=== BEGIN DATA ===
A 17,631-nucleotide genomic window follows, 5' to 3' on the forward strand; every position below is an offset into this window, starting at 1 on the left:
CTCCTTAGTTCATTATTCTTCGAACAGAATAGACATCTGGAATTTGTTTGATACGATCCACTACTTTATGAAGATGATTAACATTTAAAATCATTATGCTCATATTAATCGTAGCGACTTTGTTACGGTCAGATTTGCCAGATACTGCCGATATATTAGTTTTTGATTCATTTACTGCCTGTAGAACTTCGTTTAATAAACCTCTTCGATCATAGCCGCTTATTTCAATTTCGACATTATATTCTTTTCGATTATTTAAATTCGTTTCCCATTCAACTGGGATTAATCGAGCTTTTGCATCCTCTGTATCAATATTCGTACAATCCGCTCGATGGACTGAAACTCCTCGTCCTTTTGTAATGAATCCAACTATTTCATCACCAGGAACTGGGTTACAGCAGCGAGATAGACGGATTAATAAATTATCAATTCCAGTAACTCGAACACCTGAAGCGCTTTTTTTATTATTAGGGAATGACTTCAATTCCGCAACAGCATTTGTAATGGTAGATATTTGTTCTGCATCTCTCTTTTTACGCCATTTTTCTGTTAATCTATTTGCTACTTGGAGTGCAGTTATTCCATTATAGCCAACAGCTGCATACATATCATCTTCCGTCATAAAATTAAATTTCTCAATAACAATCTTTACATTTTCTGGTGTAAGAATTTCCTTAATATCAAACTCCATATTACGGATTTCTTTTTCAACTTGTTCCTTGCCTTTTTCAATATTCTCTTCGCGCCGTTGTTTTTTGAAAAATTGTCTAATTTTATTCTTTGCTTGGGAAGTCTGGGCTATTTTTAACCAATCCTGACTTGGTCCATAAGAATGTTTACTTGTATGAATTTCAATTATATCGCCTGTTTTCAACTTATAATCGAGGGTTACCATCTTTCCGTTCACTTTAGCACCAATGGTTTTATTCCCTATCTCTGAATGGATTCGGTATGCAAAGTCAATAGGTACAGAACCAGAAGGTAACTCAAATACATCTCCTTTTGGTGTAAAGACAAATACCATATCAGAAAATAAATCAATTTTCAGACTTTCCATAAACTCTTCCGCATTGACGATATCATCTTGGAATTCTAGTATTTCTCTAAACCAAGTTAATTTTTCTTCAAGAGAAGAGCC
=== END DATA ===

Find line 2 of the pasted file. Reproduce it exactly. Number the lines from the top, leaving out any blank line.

CTCCTTAGTTCATTATTCTTCGAACAGAATAGACATCTGGAATTTGTTTGATACGATCCACTACTTTATGAAGATGATTAACATTTAAAATCATTATGCTCATATTAATCGTAGCGACTTTGTTACGGTCAGATTTGCCAGATACTGCCGATATATTAGTTTTTGATTCATTTACTGCCTGTAGAACTTCGTTTAATAAACCTCTTCGATCATAGCCGCTTATTTCAATTTCGACATTATATTCTTTTCGATTATTTAAATTCGTTTCCCATTCAACTGGGATTAATCGAGCTTTTGCATCCTCTGTATCAATATTCGTACAATCCGCTCGATGGACTGAAACTCCTCGTCCTTTTGTAATGAATCCAACTATTTCATCACCAGGAACTGGGTTACAGCAGCGAGATAGACGGATTAATAAATTATCAATTCCAGTAACTCGAACACCTGAAGCGCTTTTTTTATTATTAGGGAATGACTTCAATTCCGCAACAGCATTTGTAATGGTAGATATTTGTTCTGCATCTCTCTTTTTACGCCATTTTTCTGTTAATCTATTTGCTACTTGGAGTGCAGTTATTCCATTATAGCCAACAGCTGCATACATATCATCTTCCGTCATAAAATTAAATTTCTCAATAACAATCTTTACATTTTCTGGTGTAAGAATTTCCTTAATATCAAACTCCATATTACGGATTTCTTTTTCAACTTGTTCCTTGCCTTTTTCAATATTCTCTTCGCGCCGTTGTTTTTTGAAAAATTGTCTAATTTTATTCTTTGCTTGGGAAGTCTGGGCTATTTTTAACCAATCCTGACTTGGTCCATAAGAATGTTTACTTGTATGAATTTCAATTATATCGCCTGTTTTCAACTTATAATCGAGGGTTACCATCTTTCCGTTCACTTTAGCACCAATGGTTTTATTCCCTATCTCTGAATGGATTCGGTATGCAAAGTCAATAGGTACAGAACCAGAAGGTAACTCAAATACATCTCCTTTTGGTGTAAAGACAAATACCATATCAGAAAATAAATCAATTTTCAGACTTTCCATAAACTCTTCCGCATTGACGATATCATCTTGGAATTCTAGTATTTCTCTAAACCAAGTTAATTTTTCTTCAAGAGAAGAGCC